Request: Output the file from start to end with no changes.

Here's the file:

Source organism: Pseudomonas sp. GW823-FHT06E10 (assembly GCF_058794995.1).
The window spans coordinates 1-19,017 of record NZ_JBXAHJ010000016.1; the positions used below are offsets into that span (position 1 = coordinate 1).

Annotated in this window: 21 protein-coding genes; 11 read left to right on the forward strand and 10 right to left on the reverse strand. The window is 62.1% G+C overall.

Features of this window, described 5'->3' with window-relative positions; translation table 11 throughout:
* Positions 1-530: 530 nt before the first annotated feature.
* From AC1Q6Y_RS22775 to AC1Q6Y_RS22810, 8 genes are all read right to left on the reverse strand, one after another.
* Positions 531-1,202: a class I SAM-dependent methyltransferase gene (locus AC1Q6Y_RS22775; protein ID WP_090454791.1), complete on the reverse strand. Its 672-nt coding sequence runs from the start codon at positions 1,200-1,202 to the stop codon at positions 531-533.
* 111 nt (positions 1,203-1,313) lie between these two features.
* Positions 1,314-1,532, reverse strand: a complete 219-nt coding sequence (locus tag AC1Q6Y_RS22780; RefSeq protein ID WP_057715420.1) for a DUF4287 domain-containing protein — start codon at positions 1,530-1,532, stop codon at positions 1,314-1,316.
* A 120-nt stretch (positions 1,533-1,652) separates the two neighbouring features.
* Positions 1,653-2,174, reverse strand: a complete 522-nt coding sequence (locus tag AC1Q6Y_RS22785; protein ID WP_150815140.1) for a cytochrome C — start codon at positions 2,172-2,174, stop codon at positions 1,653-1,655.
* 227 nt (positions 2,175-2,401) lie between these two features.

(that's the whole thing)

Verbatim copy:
Source organism: Pseudomonas sp. GW823-FHT06E10 (assembly GCF_058794995.1).
The window spans coordinates 1-19,017 of record NZ_JBXAHJ010000016.1; the positions used below are offsets into that span (position 1 = coordinate 1).

Annotated in this window: 21 protein-coding genes; 11 read left to right on the forward strand and 10 right to left on the reverse strand. The window is 62.1% G+C overall.

Features of this window, described 5'->3' with window-relative positions; translation table 11 throughout:
* Positions 1-530: 530 nt before the first annotated feature.
* From AC1Q6Y_RS22775 to AC1Q6Y_RS22810, 8 genes are all read right to left on the reverse strand, one after another.
* Positions 531-1,202: a class I SAM-dependent methyltransferase gene (locus AC1Q6Y_RS22775; protein ID WP_090454791.1), complete on the reverse strand. Its 672-nt coding sequence runs from the start codon at positions 1,200-1,202 to the stop codon at positions 531-533.
* 111 nt (positions 1,203-1,313) lie between these two features.
* Positions 1,314-1,532, reverse strand: a complete 219-nt coding sequence (locus tag AC1Q6Y_RS22780; RefSeq protein ID WP_057715420.1) for a DUF4287 domain-containing protein — start codon at positions 1,530-1,532, stop codon at positions 1,314-1,316.
* A 120-nt stretch (positions 1,533-1,652) separates the two neighbouring features.
* Positions 1,653-2,174, reverse strand: a complete 522-nt coding sequence (locus tag AC1Q6Y_RS22785; protein ID WP_150815140.1) for a cytochrome C — start codon at positions 2,172-2,174, stop codon at positions 1,653-1,655.
* 227 nt (positions 2,175-2,401) lie between these two features.